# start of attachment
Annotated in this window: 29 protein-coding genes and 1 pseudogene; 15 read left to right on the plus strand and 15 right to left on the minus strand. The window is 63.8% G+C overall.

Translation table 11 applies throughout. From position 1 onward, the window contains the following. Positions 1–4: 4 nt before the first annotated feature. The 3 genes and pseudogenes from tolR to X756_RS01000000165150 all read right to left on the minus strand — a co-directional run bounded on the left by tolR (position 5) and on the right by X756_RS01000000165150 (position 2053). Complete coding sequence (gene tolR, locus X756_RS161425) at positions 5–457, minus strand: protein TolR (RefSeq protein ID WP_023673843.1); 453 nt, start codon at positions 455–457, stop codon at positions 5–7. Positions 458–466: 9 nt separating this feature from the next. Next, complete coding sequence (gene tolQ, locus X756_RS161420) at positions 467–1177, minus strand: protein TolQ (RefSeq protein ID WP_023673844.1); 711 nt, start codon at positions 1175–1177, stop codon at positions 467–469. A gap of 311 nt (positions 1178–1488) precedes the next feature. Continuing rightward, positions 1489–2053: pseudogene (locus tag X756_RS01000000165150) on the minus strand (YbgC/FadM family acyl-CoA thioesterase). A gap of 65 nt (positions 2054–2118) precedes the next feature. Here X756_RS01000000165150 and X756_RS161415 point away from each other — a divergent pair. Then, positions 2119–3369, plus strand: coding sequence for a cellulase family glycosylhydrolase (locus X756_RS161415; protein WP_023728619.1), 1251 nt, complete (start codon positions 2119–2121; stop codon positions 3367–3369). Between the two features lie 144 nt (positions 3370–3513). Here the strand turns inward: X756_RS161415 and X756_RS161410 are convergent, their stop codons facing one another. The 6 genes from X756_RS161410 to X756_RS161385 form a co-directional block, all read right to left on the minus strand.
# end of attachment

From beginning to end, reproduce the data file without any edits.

Annotated in this window: 29 protein-coding genes and 1 pseudogene; 15 read left to right on the plus strand and 15 right to left on the minus strand. The window is 63.8% G+C overall.

Translation table 11 applies throughout. From position 1 onward, the window contains the following. Positions 1–4: 4 nt before the first annotated feature. The 3 genes and pseudogenes from tolR to X756_RS01000000165150 all read right to left on the minus strand — a co-directional run bounded on the left by tolR (position 5) and on the right by X756_RS01000000165150 (position 2053). Complete coding sequence (gene tolR, locus X756_RS161425) at positions 5–457, minus strand: protein TolR (RefSeq protein ID WP_023673843.1); 453 nt, start codon at positions 455–457, stop codon at positions 5–7. Positions 458–466: 9 nt separating this feature from the next. Next, complete coding sequence (gene tolQ, locus X756_RS161420) at positions 467–1177, minus strand: protein TolQ (RefSeq protein ID WP_023673844.1); 711 nt, start codon at positions 1175–1177, stop codon at positions 467–469. A gap of 311 nt (positions 1178–1488) precedes the next feature. Continuing rightward, positions 1489–2053: pseudogene (locus tag X756_RS01000000165150) on the minus strand (YbgC/FadM family acyl-CoA thioesterase). A gap of 65 nt (positions 2054–2118) precedes the next feature. Here X756_RS01000000165150 and X756_RS161415 point away from each other — a divergent pair. Then, positions 2119–3369, plus strand: coding sequence for a cellulase family glycosylhydrolase (locus X756_RS161415; protein WP_023728619.1), 1251 nt, complete (start codon positions 2119–2121; stop codon positions 3367–3369). Between the two features lie 144 nt (positions 3370–3513). Here the strand turns inward: X756_RS161415 and X756_RS161410 are convergent, their stop codons facing one another. The 6 genes from X756_RS161410 to X756_RS161385 form a co-directional block, all read right to left on the minus strand.